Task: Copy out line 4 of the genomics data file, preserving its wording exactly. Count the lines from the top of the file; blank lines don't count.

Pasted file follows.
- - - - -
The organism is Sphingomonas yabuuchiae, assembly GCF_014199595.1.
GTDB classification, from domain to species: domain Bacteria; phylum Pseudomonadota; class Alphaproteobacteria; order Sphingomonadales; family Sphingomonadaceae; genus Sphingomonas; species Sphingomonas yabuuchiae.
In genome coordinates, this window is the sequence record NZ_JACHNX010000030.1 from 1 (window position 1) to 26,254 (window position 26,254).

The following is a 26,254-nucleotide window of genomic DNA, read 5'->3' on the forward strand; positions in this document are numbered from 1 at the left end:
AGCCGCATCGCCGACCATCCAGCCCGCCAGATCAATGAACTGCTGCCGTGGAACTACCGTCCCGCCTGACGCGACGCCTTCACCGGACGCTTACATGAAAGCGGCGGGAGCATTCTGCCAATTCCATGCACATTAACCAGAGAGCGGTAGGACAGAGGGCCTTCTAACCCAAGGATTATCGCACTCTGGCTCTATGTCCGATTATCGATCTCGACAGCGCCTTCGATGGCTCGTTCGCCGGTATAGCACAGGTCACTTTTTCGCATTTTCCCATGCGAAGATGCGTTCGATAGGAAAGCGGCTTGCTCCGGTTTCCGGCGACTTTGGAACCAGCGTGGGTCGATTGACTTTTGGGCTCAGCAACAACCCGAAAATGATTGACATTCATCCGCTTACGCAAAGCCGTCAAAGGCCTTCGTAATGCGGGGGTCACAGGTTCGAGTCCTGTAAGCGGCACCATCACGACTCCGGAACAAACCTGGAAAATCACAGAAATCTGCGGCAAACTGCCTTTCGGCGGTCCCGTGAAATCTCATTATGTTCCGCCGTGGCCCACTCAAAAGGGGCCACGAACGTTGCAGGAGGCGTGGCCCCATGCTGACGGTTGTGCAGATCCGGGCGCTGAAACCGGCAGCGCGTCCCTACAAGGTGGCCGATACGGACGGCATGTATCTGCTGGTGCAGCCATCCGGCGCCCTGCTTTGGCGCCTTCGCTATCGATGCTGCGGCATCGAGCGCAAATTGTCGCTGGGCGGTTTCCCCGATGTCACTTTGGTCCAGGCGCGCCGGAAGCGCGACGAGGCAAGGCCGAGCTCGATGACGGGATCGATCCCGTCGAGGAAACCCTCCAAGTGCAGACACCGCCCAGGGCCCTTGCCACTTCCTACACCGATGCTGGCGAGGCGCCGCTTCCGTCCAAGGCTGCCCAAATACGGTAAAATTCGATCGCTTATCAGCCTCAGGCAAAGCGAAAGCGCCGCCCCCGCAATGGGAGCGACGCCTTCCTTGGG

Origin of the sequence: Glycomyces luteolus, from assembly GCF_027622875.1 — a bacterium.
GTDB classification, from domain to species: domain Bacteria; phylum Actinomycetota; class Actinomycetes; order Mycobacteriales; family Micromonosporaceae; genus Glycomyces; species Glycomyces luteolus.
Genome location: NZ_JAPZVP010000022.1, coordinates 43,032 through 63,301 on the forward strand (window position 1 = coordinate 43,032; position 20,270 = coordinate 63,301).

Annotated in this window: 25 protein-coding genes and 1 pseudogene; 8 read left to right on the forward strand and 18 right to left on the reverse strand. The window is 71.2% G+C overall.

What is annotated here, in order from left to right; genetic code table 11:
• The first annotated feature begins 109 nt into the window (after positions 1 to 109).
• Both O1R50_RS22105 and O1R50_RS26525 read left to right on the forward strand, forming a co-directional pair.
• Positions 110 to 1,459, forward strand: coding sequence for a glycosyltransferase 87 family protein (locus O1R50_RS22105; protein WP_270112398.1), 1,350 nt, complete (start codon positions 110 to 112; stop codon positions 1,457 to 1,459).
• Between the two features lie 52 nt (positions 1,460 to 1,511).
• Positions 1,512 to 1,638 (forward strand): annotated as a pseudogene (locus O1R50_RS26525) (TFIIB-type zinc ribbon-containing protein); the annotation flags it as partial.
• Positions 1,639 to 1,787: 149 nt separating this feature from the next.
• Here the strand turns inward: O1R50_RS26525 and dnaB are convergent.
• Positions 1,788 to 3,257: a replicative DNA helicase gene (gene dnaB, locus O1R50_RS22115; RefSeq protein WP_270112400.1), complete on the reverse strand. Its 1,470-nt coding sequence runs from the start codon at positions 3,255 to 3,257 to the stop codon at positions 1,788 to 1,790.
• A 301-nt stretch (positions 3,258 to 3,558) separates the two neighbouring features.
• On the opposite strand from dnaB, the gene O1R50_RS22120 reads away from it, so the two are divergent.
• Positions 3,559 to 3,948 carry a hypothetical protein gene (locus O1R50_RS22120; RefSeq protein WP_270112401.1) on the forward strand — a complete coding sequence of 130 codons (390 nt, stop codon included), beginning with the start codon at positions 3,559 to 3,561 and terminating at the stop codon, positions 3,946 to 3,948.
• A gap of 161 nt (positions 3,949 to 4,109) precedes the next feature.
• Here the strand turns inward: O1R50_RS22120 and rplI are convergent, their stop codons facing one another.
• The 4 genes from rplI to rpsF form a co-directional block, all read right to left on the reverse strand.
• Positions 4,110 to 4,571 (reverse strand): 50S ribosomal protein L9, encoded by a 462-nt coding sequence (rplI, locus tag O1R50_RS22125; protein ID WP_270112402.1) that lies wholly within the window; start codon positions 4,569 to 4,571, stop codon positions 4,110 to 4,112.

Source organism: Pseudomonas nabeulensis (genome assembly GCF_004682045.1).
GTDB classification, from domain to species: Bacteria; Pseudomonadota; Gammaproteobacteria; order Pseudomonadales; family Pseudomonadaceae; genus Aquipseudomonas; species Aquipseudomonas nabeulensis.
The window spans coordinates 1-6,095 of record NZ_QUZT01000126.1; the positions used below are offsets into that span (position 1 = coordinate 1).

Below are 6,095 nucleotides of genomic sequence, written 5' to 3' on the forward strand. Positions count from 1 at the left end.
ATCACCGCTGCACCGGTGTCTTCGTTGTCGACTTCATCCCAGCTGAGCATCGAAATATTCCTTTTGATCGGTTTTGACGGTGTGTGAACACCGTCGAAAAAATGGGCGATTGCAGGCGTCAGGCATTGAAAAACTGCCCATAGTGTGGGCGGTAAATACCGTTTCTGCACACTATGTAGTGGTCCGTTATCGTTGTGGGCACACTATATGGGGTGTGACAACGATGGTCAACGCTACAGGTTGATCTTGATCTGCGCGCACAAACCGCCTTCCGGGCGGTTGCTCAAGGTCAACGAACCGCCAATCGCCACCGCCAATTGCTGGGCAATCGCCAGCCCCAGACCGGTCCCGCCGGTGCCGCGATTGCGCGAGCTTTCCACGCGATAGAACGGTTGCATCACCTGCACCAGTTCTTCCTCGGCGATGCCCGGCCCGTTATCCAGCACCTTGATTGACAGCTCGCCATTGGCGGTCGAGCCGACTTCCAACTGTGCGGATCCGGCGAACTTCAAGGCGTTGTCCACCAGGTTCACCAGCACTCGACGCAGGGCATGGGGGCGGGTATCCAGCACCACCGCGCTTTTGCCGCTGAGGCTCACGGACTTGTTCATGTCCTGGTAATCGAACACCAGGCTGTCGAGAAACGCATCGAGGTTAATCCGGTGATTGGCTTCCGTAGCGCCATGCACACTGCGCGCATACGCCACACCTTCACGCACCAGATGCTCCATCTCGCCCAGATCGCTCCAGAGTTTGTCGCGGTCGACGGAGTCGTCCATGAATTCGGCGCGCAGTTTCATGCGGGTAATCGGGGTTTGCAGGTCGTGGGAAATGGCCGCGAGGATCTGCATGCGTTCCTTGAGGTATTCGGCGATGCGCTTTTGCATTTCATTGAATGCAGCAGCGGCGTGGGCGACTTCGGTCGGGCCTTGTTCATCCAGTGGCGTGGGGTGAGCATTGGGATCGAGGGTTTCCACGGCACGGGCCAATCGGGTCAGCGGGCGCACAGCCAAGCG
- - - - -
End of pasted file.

The following is a 26,254-nucleotide window of genomic DNA, read 5'->3' on the forward strand; positions in this document are numbered from 1 at the left end: